Section 554 of the Bankruptcy Code outlines a Chapter 7 trustee’s right to abandon assets in a Chapter 7 Bankruptcy case. There are one of two ways an asset gets “abandoned” in a Chapter 7 Bankruptcy case. First, trustee files a notice of abandonment with the bankruptcy court or second, presumptively abandoned by trustee. If an asset was listed but not administered by trustee when the case is closed, the asset is deemed abandoned.
The first question is why would a Chapter 7 trustee choose to abandon an asset? The primary reasons to abandon estate assets are a) it would be burdensome to administer the asset or b) it has inconsequential value to the estate.
For example, debtor may own a field full of junk vehicles. Do they have value? Sure, they have value but the value of the scrap vehicles is modest and can you imagine the cost to administer these assets? You would have to hire a wrecker to come and remove these vehicles one by one and then you would have to sell each one of them. The cost to remove the vehicles would likely be more than the vehicles are worth.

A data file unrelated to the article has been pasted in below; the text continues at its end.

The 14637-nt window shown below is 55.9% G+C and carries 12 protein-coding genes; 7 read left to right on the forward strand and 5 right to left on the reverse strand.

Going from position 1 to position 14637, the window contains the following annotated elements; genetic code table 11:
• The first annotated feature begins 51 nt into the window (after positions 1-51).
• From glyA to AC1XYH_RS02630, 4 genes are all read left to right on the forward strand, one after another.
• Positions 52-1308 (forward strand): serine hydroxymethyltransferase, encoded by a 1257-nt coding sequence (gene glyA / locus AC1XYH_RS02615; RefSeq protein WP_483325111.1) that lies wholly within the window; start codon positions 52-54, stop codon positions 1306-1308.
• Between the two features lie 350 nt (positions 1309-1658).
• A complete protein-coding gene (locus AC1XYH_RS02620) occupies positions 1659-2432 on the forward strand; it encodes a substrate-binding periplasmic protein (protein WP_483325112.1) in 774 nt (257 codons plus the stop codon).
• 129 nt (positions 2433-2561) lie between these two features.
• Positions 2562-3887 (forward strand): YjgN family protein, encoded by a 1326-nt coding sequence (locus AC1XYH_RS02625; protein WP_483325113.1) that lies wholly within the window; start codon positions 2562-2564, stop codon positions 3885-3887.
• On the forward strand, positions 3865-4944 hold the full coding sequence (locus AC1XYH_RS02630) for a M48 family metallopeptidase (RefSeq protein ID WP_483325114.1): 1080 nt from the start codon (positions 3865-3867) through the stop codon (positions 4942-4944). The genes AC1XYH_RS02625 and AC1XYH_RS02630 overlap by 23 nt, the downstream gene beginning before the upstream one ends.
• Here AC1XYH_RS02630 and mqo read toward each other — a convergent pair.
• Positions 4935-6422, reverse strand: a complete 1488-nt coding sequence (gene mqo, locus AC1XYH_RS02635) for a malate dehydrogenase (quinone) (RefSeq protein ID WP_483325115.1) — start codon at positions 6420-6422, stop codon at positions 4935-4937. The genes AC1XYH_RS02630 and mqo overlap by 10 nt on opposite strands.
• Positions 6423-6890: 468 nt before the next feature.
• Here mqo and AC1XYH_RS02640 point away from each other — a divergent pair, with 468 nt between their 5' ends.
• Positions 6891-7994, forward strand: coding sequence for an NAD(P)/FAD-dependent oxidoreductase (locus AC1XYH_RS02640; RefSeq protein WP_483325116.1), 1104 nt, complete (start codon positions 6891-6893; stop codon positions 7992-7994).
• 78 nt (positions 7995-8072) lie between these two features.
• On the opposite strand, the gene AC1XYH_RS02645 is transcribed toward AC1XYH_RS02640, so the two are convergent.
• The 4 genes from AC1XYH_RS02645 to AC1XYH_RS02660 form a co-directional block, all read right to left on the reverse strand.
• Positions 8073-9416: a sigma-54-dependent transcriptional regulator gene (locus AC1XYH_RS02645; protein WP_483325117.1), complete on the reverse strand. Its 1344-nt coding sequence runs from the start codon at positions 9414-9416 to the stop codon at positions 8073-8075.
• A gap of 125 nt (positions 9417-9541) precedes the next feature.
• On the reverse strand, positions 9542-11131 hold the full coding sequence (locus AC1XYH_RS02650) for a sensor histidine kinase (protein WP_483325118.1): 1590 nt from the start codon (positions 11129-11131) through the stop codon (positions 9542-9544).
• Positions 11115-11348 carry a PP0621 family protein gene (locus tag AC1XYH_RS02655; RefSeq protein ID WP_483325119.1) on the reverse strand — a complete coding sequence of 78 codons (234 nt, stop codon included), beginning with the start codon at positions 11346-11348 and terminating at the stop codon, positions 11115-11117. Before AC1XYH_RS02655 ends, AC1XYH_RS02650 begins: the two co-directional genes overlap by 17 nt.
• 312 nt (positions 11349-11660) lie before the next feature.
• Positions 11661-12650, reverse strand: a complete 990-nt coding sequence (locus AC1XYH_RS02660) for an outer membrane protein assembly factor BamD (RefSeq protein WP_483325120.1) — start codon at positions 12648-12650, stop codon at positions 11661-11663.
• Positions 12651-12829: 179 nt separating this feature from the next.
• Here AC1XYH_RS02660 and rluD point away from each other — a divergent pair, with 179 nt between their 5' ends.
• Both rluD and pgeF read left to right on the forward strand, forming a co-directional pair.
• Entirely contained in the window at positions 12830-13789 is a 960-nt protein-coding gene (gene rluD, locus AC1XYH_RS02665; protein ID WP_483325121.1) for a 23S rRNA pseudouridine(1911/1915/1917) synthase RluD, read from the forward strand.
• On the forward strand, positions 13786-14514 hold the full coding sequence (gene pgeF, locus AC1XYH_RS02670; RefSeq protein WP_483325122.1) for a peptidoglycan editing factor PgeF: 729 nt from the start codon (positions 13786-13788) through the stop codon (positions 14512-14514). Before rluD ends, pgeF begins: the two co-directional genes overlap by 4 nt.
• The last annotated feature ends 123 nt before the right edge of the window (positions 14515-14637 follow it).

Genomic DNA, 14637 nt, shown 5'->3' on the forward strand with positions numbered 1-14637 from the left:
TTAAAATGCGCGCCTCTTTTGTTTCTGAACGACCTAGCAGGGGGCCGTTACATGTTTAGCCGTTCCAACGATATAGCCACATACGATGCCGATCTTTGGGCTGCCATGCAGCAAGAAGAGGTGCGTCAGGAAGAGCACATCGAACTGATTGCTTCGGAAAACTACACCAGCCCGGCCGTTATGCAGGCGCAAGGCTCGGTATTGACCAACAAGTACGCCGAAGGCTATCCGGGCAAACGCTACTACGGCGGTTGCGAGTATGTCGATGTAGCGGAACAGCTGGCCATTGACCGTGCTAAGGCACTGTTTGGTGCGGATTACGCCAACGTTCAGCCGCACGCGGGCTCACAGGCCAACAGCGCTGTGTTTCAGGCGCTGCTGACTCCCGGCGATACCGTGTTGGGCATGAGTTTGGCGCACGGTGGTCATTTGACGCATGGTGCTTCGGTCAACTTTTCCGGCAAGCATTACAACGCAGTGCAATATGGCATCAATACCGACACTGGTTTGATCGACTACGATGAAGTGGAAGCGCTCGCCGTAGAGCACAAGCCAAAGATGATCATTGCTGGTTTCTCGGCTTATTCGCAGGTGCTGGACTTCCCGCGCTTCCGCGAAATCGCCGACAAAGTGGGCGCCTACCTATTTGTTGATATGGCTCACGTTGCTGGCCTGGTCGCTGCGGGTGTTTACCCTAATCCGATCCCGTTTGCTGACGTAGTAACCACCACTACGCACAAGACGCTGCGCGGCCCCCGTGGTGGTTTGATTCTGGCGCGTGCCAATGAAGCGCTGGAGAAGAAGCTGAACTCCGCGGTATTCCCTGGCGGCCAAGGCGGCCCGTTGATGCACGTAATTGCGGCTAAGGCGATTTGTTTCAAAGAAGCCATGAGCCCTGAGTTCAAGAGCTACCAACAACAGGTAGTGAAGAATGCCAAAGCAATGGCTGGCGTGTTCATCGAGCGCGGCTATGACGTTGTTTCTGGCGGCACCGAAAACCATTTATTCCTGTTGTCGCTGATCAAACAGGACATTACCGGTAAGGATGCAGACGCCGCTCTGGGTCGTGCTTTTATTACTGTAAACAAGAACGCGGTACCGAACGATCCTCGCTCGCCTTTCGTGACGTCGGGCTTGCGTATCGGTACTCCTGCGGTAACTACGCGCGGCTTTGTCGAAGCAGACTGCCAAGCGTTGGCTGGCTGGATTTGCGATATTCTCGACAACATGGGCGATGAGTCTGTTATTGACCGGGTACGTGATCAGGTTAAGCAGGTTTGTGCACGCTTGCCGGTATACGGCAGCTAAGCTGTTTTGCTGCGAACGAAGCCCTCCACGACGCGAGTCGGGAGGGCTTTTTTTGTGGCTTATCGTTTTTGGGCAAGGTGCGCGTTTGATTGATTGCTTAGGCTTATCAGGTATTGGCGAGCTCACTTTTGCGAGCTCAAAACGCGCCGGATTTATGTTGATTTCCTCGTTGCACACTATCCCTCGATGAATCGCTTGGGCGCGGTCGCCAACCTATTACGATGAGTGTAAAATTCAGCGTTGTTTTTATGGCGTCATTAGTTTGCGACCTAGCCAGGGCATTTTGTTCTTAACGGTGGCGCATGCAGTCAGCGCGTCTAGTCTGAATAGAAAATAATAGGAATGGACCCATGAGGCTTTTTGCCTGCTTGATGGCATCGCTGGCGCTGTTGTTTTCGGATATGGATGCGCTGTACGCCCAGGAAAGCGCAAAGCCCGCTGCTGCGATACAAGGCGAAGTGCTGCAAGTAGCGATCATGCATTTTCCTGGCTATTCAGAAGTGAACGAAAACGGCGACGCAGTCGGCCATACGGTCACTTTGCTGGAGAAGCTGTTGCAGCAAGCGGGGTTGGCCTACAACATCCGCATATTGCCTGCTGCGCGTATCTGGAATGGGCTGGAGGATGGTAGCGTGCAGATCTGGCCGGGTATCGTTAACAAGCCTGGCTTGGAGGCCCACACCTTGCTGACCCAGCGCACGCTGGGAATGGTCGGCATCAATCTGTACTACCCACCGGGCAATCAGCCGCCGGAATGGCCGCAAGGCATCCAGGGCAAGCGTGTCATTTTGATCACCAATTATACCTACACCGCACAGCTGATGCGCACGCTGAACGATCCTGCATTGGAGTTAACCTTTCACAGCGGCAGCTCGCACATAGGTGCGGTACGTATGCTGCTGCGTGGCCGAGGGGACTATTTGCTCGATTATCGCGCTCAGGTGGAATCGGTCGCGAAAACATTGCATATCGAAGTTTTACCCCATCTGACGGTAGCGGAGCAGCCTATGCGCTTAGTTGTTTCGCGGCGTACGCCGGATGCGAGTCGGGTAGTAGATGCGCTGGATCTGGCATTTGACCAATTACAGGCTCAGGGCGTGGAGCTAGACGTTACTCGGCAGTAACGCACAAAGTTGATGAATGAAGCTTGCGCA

The trustee can abandon assets in one of two ways. First, trustee can file a notice of abandonment with the bankruptcy court. If a creditor feels like there is value to these assets, they could object to the abandonment. Second, trustee could let the case get closed without filing a notice of abandonment or administering the asset. Either way, the assets are abandoned.
When an asset is abandoned, the title to the asset reverts back to debtor. Debtor is free to then dispose of the assets however debtor sees fit.
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